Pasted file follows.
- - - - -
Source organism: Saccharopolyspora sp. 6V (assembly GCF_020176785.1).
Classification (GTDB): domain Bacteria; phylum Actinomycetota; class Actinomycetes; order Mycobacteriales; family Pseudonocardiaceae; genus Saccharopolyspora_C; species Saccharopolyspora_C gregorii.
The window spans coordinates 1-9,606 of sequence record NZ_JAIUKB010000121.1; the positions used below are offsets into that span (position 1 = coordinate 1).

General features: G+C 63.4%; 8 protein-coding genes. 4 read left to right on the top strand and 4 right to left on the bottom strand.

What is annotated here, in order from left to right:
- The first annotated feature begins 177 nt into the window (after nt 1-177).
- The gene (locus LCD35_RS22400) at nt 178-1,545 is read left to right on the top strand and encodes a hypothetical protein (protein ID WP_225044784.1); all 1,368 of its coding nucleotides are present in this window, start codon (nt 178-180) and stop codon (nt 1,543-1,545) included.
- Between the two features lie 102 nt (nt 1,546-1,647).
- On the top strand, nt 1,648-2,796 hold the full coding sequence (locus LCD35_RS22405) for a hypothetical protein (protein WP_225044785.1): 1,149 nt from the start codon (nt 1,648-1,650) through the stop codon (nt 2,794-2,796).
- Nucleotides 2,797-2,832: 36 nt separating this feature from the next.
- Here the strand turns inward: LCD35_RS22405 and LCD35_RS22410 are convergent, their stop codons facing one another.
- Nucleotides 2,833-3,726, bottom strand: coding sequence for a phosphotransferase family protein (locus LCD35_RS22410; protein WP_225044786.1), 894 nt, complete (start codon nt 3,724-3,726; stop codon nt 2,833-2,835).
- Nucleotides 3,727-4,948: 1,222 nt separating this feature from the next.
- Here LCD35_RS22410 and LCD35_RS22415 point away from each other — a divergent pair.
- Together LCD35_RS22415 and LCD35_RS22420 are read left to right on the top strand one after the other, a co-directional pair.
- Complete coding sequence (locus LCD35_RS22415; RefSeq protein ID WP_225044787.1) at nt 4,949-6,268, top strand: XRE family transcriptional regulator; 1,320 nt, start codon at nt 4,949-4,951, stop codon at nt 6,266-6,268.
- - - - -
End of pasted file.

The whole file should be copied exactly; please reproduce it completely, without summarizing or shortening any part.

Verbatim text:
Source organism: Saccharopolyspora sp. 6V (assembly GCF_020176785.1).
Classification (GTDB): domain Bacteria; phylum Actinomycetota; class Actinomycetes; order Mycobacteriales; family Pseudonocardiaceae; genus Saccharopolyspora_C; species Saccharopolyspora_C gregorii.
The window spans coordinates 1-9,606 of sequence record NZ_JAIUKB010000121.1; the positions used below are offsets into that span (position 1 = coordinate 1).

General features: G+C 63.4%; 8 protein-coding genes. 4 read left to right on the top strand and 4 right to left on the bottom strand.

What is annotated here, in order from left to right:
- The first annotated feature begins 177 nt into the window (after nt 1-177).
- The gene (locus LCD35_RS22400) at nt 178-1,545 is read left to right on the top strand and encodes a hypothetical protein (protein ID WP_225044784.1); all 1,368 of its coding nucleotides are present in this window, start codon (nt 178-180) and stop codon (nt 1,543-1,545) included.
- Between the two features lie 102 nt (nt 1,546-1,647).
- On the top strand, nt 1,648-2,796 hold the full coding sequence (locus LCD35_RS22405) for a hypothetical protein (protein WP_225044785.1): 1,149 nt from the start codon (nt 1,648-1,650) through the stop codon (nt 2,794-2,796).
- Nucleotides 2,797-2,832: 36 nt separating this feature from the next.
- Here the strand turns inward: LCD35_RS22405 and LCD35_RS22410 are convergent, their stop codons facing one another.
- Nucleotides 2,833-3,726, bottom strand: coding sequence for a phosphotransferase family protein (locus LCD35_RS22410; protein WP_225044786.1), 894 nt, complete (start codon nt 3,724-3,726; stop codon nt 2,833-2,835).
- Nucleotides 3,727-4,948: 1,222 nt separating this feature from the next.
- Here LCD35_RS22410 and LCD35_RS22415 point away from each other — a divergent pair.
- Together LCD35_RS22415 and LCD35_RS22420 are read left to right on the top strand one after the other, a co-directional pair.
- Complete coding sequence (locus LCD35_RS22415; RefSeq protein ID WP_225044787.1) at nt 4,949-6,268, top strand: XRE family transcriptional regulator; 1,320 nt, start codon at nt 4,949-4,951, stop codon at nt 6,266-6,268.